My Story: Trust the Experts

contributed by Evelyn S.


When we were growing up, my four brothers, three sisters and I quickly learned to economize. To this day, it is rare for any of us to pay full price for anything. Yet, the most important lesson I have learned about purchasing products is one that I have learned as an adult: Trust the Experts. When buying just about anything, my husband and I research the best recommendations we can find and purchase accordingly.

Who qualifies as an expert? Generally, you can trust the recommendations of people or organizations that judge all products against the same criteria. Also, look for organizations that do not universally recommend either the most expensive (or least expensive) options. Be careful about trusting sources that accept advertisements, and be especially careful about trusting sources that sell their own products.

Why do my husband and I use this method to make most of our purchases? Well, you certainly can't believe what you hear about a product from the advertisements. Personal recommendations, though a great supplementary source of information, sometimes make a poor choice as a primary source of recommendations simply because most consumers do not have the knowledge required to be a source of thorough product reviews. Many people stick with a particular brand because they inherited a belief that that brand is superior (My dad always bought Fords) or because they themselves have had either good or bad luck with a particular brand or model. Also, most people (myself included) tend to rate consumer products based on feelings, not fact. (My weakness, for example, is to always look for what seems to be the least expensive solution, which can turn out to be more expensive in the long run.) Finally, we use this method because it works.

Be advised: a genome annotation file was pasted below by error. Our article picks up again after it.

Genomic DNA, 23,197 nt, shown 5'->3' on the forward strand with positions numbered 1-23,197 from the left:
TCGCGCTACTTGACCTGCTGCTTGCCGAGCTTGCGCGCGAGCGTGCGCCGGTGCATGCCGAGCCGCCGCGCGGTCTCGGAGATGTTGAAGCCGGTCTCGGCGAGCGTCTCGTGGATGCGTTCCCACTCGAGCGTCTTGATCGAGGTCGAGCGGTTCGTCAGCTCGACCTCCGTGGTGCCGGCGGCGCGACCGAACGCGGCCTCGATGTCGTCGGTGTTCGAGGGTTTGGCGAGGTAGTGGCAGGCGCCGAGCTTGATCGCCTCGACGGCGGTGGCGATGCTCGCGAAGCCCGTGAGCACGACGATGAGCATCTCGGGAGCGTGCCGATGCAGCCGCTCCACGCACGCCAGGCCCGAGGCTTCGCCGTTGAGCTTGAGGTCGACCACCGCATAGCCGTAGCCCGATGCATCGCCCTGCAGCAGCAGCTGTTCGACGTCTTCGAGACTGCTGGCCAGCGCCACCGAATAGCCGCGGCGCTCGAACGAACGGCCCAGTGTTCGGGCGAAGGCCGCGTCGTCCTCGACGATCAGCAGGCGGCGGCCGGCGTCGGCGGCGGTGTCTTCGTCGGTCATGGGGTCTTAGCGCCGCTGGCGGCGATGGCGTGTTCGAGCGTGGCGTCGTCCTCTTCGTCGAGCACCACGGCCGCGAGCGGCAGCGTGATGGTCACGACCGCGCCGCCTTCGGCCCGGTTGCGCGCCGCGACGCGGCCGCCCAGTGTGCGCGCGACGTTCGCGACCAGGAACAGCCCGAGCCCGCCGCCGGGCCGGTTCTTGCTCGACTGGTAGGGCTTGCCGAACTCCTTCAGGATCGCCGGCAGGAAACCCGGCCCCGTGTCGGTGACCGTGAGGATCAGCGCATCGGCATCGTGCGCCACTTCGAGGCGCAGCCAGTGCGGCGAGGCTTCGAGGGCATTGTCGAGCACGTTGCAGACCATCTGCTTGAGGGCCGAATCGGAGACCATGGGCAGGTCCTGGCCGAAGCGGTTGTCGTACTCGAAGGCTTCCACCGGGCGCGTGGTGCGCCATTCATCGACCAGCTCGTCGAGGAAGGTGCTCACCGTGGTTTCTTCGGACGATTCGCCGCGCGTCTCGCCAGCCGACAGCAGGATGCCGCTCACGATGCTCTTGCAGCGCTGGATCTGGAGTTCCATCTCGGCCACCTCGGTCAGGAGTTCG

Our favorite source for reviews is Consumer Reports, a great resource for saving money. Four years ago, for instance, my husband and I needed a vacuum cleaner, so we checked out our trusty Consumer Reports. The top one listed was a Kirby or Electrolux (I can not remember which) for $1500. Yikes! No way could I (or would I) pay $1500 for a vacuum cleaner. But the second-highest rating went to the Hoover Encore, which retailed for about $65. So for $65, we got a great vacuum cleaner with an extremely useful set of onboard tools. We generally check this publication as a first source when preparing for any major purchase, and it has never failed us yet.

We turn to specialty sources, too. Cooks Illustrated is a magazine (and website) that consists mostly of recipes that their staff has tinkered with and tested until they are just right. That in itself is great! Who of us has the time, money or kitchen space to test 101 ways to roast a chicken? What I really love about this publication, though, is that they test and review kitchen equipment and foods, which can save time, money, and sanity. For example, I had just about given up making peanut butter cookies because mine always turned out dry and crumbly, even though most of my baking efforts turn out great. After reading the CI review of peanut butters, I realized why I was not getting good cookies; I was using the wrong peanut butter! (For the curious ones among you, Skippy is the one with which to bake, and Reese's or Jif are great for sandwiches.) Of course, that won't save me much money, just frustration. But CI can save money, too. A chef's knife is essential but can be quite expensive; it is easy to pay more than $100 for a good one. The Cooks Illustrated recommendation? A Forschner Fibrox for $31.

Here's one that will be of special interest to women: my favorite resources for skin care and makeup item reviews are the books by the "Cosmetics Cop," Paula Begoun. Don't Go to the Cosmetics Counter Without Me is a huge book that contains reviews of drugstore and department store brands. She rates makeup based on objective criteria, similar to the way Consumer Reports rates products. (NOTE: Paula Begoun does produce her own makeup, but she gives positive ratings to lots of different brands.) Not surprisingly, in every category of makeup there is at least one good, inexpensive choice. It has saved me lots of money and my skin is happier for it.

These are just three examples of good sources. I'm sure there are many more available. Any source that publishes objective and thorough ratings and reviews will help you save time and money. And many great sources can be found on the Internet or at your local library!


"My Story" is a regular feature of The Dollar Stretcher. If you have a story that could help save time or money, please send it by mailto:MyStory@stretcher.com

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